As researchers continue studying countless health conditions, they are finding that many problems have a genetic component. As we grow in our understanding of how to fight various health conditions, we know that one of the most important weapons is knowing specific areas of risk.
The genetic component of diseases can be either a predisposition or a true gene mutation. We will describe the difference and cover specific oral health conditions that fall under each category.
A genetic predisposition for a certain health condition means that scientists have found an increased risk for that condition among family members. It does not mean that there is a specific gene responsible for the disease (or at least not one that has been proven in reproducible research studies yet). Typically, a condition that has a genetic predisposition is one against which you can take preventive measures to lower your naturally increased risk for it.
With a genetic predisposition, you have an increased risk for having a specific health condition that others in your family have.
Periodontal disease, or periodontitis, does show a significant genetic predisposition. Commonly called gum disease, it is a chronic inflammatory disease in response to continual bacterial infection of the tissues surrounding the teeth. The bacteria buildup on the teeth in the form of soft plaque and hard tartar, emitting toxins into the gums, ligaments, and bone.
Scientists do not yet know what leads to a genetic predisposition for gum disease. They have simply found that there is an increased prevalence of it among families.
Sjögren’s Syndrome is an autoimmune disorder affecting the salivary and lacrimal glands, leading to severe dry mouth and dry eyes. This painful disorder can wreak havoc on the mouth, leading to a much higher risk for cavities, gum disease, and mouth sores. It has an unknown cause, but there does seem to be an increased risk for it for those whose ancestors suffered from the syndrome.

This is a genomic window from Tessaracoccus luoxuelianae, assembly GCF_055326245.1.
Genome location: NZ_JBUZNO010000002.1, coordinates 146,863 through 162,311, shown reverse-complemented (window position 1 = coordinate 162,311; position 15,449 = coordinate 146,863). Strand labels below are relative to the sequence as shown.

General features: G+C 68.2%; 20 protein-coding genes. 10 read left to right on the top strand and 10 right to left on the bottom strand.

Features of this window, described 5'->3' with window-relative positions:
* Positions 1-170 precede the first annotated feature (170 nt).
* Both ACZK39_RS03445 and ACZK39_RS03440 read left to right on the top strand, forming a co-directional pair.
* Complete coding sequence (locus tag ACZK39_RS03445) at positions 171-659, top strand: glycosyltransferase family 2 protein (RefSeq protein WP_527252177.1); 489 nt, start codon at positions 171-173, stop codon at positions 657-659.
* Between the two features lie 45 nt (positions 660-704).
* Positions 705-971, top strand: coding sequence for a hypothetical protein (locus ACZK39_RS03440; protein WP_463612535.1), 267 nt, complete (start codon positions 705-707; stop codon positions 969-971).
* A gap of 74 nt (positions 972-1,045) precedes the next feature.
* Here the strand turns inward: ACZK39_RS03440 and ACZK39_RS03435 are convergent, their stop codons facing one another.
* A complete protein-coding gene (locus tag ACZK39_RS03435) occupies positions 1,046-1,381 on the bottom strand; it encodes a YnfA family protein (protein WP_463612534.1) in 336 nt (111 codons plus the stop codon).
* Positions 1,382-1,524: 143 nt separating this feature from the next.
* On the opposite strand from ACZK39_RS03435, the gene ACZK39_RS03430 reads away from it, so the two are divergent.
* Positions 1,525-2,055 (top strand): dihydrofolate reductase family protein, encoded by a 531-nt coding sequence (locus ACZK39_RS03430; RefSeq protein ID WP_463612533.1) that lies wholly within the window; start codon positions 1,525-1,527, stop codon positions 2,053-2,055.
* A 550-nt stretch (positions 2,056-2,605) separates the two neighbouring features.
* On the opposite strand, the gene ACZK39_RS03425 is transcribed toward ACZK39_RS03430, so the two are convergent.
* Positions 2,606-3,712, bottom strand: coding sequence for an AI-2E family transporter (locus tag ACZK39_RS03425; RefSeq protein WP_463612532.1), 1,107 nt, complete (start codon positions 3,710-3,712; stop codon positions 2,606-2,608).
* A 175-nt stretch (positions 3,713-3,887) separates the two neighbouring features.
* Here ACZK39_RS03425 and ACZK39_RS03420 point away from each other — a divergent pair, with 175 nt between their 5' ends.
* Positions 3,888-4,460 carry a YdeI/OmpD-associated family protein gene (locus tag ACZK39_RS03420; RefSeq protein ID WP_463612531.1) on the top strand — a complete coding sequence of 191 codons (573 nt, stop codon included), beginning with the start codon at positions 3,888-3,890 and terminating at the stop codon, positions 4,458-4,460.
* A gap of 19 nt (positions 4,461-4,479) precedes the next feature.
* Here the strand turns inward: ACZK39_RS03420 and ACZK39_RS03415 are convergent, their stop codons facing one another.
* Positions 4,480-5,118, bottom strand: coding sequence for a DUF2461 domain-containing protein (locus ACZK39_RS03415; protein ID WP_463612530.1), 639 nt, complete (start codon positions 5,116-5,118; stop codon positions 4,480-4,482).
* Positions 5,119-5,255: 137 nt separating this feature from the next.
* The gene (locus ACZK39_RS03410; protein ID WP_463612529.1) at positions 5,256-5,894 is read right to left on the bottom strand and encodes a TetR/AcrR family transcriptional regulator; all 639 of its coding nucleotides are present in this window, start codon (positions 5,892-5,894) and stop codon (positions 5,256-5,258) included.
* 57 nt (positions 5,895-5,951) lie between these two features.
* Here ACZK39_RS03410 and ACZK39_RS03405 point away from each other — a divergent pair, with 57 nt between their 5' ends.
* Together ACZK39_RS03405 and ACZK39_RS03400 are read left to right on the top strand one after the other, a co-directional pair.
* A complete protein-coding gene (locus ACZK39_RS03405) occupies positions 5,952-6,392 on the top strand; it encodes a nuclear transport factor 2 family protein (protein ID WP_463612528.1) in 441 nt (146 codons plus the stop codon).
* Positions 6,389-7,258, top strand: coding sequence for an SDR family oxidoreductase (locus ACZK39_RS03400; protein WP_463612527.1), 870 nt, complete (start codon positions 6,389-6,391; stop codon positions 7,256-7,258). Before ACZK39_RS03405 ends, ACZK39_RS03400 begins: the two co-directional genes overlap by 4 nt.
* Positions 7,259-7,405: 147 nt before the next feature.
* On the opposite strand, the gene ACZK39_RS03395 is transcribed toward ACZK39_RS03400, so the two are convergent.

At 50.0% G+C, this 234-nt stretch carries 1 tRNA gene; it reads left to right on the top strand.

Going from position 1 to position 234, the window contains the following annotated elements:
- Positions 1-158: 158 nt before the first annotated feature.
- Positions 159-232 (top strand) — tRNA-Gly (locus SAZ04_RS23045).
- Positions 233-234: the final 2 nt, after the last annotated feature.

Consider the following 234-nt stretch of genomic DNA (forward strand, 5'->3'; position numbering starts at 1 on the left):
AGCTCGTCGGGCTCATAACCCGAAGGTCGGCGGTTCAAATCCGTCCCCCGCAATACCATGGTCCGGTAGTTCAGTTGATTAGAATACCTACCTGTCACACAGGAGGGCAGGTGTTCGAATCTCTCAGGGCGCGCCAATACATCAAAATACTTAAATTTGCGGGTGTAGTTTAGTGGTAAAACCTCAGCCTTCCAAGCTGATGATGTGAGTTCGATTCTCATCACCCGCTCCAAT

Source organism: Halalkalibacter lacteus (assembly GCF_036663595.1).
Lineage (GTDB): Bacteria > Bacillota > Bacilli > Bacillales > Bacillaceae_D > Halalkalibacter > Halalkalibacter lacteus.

Oral cancer is not a genetic disease, and there are various types of oral cancer under this large umbrella. A study in the mid-1990’s showed that oral cancer does tend to gather in families. “Like other familial cancers, a family history of oral cancer was associated mostly with an early age of onset of the disease. Family members without habits such as tobacco chewing, smoking or alcohol consumption were also affected.”
This means that you may have a higher risk for getting oral cancer if family members have suffered from it. The comment about tobacco, smoking and alcohol points out that this genetic predisposition may override the traditional risk factors associated with oral cancer.
Genetic mutations are responsible for many diseases. In the case of the following oral health conditions, scientists have isolated the specific gene on which the mutation occurs and causes the dental problem. This is unlike a genetic predisposition, which is only an increased risk. A genetic mutation is typically a guarantee that the condition will occur. The following are not common, but they have the strongest effect on oral health. All influence the development of the teeth and/or jaws.
This genetic mutation causes a defect in the development of the core structure of the teeth, dentin. In many cases, it also affects the enamel surrounding the dentin. The word “dentinogenesis” simply means the formation of dentin. The teeth are weak and discolored, and it affects both baby teeth and permanent teeth.
One type of dentinogenesis imperfecta accompanies a genetic bone defect.
Extensive dental treatment is necessary to ensure healthy oral function throughout life.
A different but similar disease can affect the enamel of the teeth. Also caused by genetic mutation, amelogenesis imperfecta causes a defect in the formation of enamel. Affected people have weak, thin, yellow enamel that breaks and decays easily. There are many subtypes of this genetic disorder. This also requires extensive dental treatment to allow patients to function normally throughout life.
If you are a fan of Stranger Things, you are no stranger to this genetic disorder. Dustin, one of the show’s main characters, suffers from cleidocranial dysplasia. These patients tend to have missing teeth, and the teeth they do have are misshapen. Because of the problems this disease causes with bones, hearing, overall growth, etc… the dental issues often take a backseat.
More Questions about Genetic Oral Health Conditions?
The experts at Rockland Dental Specialists can answer any question you have about a genetic dental problem. Our goal is for every patient we see to have a completely healthy mouth. We will help you address any genetic problems and ensure long-term oral health.